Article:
However, an uncle is working alone on a farm and needs a hand. The hard physical work is exactly what Jamie needs at the time. Gradually Jamie starts to climb out of the depression. Enter character number 3, a young cousin who has been expelled from school and the parents send him to the uncle for some toughening up. The real conflict in the story begins when the young cousin wants to learn to surf. Uncle and cousin go surfing, but for all his promises Jamie just can’t sit on the beach for the day.
Finding some biographical information from the author on the web, I discovered how true to life this story really is. The author is in his 20s, and naturally a keen surfer, although he does manage to hold down a steady job as well. But recently his surfing mentor was killed in a car accident…. Just like Wendy Orr’s Peeling the Onion written as she recovered from a injury was powerful, this book has the same powerful heartfelt resonance of truth.
There is enough surfing lingo and information to please any young male reader. Sometimes I felt I was reading a foreign language, but I have always been good at languages. The situations ring true. There is no obvious tricks just to move the story along.
I did not expect to enjoy this one, but it surprised me.
This book is unashamedly for the boys. It is all about motorcycles, motorcycle racing, and motorcycle riding. If there happens to be a short story about a half sister, or a mother in trouble, the purpose of the distraction is to give Callum and his father an excuse to ride a little further or a little faster.
That doesn’t mean it’s a bad read. Callum’s antics at school are truly funny as well as getting him suspended so he can go with his Dad on his annual trek. And Maddy is tough enough to hold her own place in the story. Mum’s disappearance is handled lightly enough to be plausible and not purely a transparent plot device.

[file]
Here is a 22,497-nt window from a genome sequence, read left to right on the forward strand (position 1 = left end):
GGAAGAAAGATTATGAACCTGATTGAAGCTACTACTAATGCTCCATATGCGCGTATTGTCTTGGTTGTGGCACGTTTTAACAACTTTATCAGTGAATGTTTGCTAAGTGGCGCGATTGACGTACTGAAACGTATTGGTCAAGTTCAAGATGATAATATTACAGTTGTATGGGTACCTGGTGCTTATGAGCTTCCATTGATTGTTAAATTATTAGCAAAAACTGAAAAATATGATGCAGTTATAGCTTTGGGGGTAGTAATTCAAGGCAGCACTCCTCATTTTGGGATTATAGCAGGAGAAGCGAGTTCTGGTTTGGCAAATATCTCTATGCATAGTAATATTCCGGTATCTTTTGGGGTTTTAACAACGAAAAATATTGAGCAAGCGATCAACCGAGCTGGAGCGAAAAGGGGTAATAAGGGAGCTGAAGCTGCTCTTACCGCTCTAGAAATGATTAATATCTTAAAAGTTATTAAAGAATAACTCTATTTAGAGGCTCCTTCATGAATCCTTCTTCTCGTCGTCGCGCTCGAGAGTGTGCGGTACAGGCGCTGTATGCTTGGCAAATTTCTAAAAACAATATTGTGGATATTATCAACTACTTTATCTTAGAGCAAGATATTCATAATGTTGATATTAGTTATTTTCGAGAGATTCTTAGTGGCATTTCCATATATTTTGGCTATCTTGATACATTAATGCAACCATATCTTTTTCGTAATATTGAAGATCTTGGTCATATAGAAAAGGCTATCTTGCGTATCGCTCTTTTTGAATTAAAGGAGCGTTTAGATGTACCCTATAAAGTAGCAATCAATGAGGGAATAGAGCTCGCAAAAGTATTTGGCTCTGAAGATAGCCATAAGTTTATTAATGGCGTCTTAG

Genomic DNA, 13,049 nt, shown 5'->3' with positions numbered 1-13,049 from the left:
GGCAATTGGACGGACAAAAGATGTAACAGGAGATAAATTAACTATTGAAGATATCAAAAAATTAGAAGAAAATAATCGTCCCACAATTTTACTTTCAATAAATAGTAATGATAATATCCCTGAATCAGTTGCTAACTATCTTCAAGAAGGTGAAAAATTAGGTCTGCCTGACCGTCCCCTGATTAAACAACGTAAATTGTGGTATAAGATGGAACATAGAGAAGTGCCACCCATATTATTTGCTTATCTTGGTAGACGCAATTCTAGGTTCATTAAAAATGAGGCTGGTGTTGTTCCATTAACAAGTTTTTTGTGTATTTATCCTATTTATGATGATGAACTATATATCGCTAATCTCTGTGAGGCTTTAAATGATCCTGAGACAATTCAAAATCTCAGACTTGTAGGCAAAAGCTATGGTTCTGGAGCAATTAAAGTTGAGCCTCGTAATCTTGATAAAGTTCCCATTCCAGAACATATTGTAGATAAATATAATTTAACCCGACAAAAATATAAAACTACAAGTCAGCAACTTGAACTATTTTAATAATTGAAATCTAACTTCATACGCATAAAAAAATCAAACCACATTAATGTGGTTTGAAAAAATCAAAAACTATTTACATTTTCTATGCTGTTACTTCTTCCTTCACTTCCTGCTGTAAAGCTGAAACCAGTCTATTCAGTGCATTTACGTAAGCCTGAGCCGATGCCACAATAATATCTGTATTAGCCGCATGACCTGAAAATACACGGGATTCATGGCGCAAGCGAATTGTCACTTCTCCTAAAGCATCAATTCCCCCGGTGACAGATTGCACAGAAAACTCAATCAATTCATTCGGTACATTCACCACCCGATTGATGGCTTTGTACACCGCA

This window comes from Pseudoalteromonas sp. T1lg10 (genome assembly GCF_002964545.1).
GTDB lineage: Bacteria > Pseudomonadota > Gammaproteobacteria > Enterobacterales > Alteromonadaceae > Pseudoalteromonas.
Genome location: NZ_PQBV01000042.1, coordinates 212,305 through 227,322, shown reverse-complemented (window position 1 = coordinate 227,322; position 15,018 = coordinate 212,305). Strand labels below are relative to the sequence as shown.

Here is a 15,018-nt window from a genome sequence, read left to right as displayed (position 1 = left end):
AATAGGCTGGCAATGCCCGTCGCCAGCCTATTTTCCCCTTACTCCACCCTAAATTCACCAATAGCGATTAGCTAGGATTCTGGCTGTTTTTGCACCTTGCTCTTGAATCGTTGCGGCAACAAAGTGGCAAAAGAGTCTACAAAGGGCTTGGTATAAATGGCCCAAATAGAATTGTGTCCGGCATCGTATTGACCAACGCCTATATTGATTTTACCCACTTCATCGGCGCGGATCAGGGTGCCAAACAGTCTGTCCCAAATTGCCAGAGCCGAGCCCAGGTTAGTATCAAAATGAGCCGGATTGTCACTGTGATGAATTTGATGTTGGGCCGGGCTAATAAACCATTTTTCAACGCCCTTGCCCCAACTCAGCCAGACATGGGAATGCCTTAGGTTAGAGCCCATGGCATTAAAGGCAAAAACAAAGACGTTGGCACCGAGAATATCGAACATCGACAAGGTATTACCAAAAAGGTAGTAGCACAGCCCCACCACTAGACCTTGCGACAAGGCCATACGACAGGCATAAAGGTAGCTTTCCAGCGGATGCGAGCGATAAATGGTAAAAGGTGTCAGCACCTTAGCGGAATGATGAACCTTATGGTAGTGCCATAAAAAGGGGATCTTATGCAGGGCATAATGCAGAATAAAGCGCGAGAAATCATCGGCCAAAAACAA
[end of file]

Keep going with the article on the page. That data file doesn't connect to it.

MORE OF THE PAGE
But the book is all about the bikes!
The Line Formation is a sports book, through and through. Young Rugby League talent Ozzie Eaton decides to spend a year overseas after year 12, but instead of backpacking through Europe like many young Australians, Ozzie decides to spend a few months as an exchange student in a Texas High School. In Texas football, American style, is a religion. When young Ozzie gets caught up in the team tryouts, and then selected, the trouble begins. To begin with, he starts using Rugby plays, followed by chatting up the quarterback’s girl. When he gets offered a football scholarship at an American university, he has to die!
I found the book interesting. I’m not a great sports fan, and there is enough explanation in the text to fill in the gaps in my knowledge of the games. But it is certainly not great literature. While surfing, I found a set of ‘teacher’s notes’ on the book. I really don’t think that it would stand up to much analysis and deconstruction. The symbolism is pretty superficial, and the characters are very two dimensional.
However, it is a good read for ages 12-16. And the sports fantatic boys might consider it, even if it is ‘thick’.